FIG. 4 shows an alternate embodiment in which the current sinks of FIGS. 1 and 2 are replaced with NPN transtors 43 and 44. In this case constant current sources 18' and 19' are fixed. Since transistors 43 and 44 will introduce a feedback phase inversion the juncture of resistors 20 and 21 is coupled to the noninverting input of control operational amplifier 22.
In FIG. 5, which is still another alternative embodiment, PNP transistors 45 and 46 act as controlled current sinks. Since there is no inversion in the current sink feedback, the juncture of resistors 20 and 21 is coupled to the inverting input of control operational amplifier 22.
FIG. 6 shows the current sink control version of the circuit of FIG. 3. Here control operational amplifier 22 drives the base of NPN transistor 46. Its sink current is split into two paths by matched resistors 47 and 48, which are coupled to the comparator input terminals.
FIG. 7 shows yet another alternative embodiment of the FIG. 2 showing in complete schematic form. In this circuit there are two differences. Transistors 17 and 18 of FIG. 2 have been replaced by matched PNP transistors 49 and 50. Control operational amplifier 22 is modified by reversing the roles of current mirror load transistors 36' and 37'. This locates output node 38' so that transistor 34 is the inverting input and transistor 33 is the noninverting input. Thus, the sense of control operational amplifier 22 is reversed to account for the inversion that will be introduced by transistors 49 and 50. This circuit embodiment is easier to drive from terminals 14 and 15 than that of FIG. 2. In FIG. 2 the input terminals look into the emitters of transistors 18 and 19 which act to present a low input impedance. In FIG. 7 the input terminals look into high impedance circuit nodes,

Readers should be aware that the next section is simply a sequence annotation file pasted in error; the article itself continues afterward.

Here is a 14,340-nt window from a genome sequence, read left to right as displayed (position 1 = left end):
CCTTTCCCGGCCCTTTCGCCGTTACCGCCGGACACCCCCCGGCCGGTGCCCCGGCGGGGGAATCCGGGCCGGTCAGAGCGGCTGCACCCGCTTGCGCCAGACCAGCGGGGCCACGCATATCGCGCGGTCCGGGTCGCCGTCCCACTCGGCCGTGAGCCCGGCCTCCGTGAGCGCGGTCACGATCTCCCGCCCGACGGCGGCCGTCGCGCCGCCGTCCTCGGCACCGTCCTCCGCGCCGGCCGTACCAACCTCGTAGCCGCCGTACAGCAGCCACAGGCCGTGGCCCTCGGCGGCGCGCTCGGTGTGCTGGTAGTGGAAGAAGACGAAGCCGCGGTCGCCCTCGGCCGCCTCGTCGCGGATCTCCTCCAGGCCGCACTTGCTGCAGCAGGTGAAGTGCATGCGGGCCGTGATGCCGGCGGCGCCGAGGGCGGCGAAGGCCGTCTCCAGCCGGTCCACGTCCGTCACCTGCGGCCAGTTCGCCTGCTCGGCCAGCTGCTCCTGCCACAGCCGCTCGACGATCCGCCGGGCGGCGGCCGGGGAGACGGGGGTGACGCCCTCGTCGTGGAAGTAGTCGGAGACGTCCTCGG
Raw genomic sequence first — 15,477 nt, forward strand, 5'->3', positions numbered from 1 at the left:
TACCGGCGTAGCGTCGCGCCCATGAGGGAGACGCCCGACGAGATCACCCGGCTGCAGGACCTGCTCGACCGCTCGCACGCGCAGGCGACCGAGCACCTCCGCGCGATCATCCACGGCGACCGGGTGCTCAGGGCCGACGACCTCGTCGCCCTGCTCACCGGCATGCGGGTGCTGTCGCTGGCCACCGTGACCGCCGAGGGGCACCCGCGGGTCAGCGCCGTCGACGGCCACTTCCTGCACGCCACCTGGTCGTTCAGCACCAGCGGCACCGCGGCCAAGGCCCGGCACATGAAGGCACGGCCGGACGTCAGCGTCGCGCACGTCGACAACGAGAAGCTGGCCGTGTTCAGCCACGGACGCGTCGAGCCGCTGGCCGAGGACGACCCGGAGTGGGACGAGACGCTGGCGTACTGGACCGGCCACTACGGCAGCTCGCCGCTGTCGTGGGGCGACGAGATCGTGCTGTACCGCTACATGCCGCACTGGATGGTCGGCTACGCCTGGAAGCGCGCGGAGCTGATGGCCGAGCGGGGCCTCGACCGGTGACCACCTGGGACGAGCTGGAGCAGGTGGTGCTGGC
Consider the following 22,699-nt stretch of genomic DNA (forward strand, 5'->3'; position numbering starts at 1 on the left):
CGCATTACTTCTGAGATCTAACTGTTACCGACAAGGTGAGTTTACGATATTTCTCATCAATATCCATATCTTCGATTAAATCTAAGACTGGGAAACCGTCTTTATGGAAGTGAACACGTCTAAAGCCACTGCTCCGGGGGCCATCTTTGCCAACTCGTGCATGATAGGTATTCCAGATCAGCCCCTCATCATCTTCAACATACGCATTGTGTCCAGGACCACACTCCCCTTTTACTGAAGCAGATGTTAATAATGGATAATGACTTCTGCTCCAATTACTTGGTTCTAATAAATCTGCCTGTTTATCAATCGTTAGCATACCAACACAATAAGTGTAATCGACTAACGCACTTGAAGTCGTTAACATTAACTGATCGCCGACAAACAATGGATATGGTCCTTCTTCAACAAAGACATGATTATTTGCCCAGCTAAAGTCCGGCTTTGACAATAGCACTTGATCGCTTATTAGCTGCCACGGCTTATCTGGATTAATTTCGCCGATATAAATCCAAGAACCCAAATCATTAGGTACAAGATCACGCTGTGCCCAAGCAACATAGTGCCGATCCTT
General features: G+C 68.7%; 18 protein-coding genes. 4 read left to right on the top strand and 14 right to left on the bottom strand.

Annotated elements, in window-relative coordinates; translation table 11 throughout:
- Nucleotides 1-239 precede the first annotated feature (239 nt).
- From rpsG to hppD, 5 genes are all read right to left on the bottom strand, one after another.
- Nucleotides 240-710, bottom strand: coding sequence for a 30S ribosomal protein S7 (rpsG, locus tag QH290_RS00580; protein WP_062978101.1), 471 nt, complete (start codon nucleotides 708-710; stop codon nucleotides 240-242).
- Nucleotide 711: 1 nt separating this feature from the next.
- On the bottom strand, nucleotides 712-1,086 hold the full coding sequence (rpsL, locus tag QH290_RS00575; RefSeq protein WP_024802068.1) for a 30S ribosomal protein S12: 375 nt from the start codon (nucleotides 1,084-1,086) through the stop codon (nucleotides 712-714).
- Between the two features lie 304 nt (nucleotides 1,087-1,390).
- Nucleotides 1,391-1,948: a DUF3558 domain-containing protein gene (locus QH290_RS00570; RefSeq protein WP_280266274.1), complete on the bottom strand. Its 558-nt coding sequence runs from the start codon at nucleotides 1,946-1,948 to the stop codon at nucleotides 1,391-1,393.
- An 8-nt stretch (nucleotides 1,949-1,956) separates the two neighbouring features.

The invention has been described and several alternative embodiments detailed. When a person skilled in the art reads the foregoing description, alternatives and equivalents within the spirit and intent of the invention will be apparent. For example, while a bipolar transistor design is shown, MOS or CMOS circuits could be employed. Accordingly, it is intended that the scope of the invention be limited only by the claims that follow.
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|U.S. Classification||323/316, 327/77, 330/258|
|International Classification||H03K5/24, G05F1/56, H03F3/45|
|Cooperative Classification||H03F3/45556, H03K5/2418|
|European Classification||H03K5/24B2, H03F3/45S3A2A1|
|Jun 15, 1984||AS||Assignment|
Owner name: NATIONAL SEMICONDUCTOR CORPORATION 2900 SEMICONDUC
Free format text: ASSIGNMENT OF ASSIGNORS INTEREST.;ASSIGNOR:YAMATAKE, MINEO;REEL/FRAME:004276/0375
Effective date: 19840611
Owner name: NATIONAL SEMICONDUCTOR CORPORATION, A CORP. OF CA,
Free format text: ASSIGNMENT OF ASSIGNORS INTEREST;ASSIGNOR:YAMATAKE, MINEO;REEL/FRAME:004276/0375
Effective date: 19840611
|Jul 25, 1989||REMI||Maintenance fee reminder mailed|
|Oct 11, 1989||SULP||Surcharge for late payment|
|Oct 11, 1989||FPAY||Fee payment|
Year of fee payment: 4
|Jul 27, 1993||REMI||Maintenance fee reminder mailed|
|Aug 27, 1993||SULP||Surcharge for late payment|
|Aug 27, 1993||FPAY||Fee payment|
Year of fee payment: 8
|May 22, 1997||FPAY||Fee payment|
Year of fee payment: 12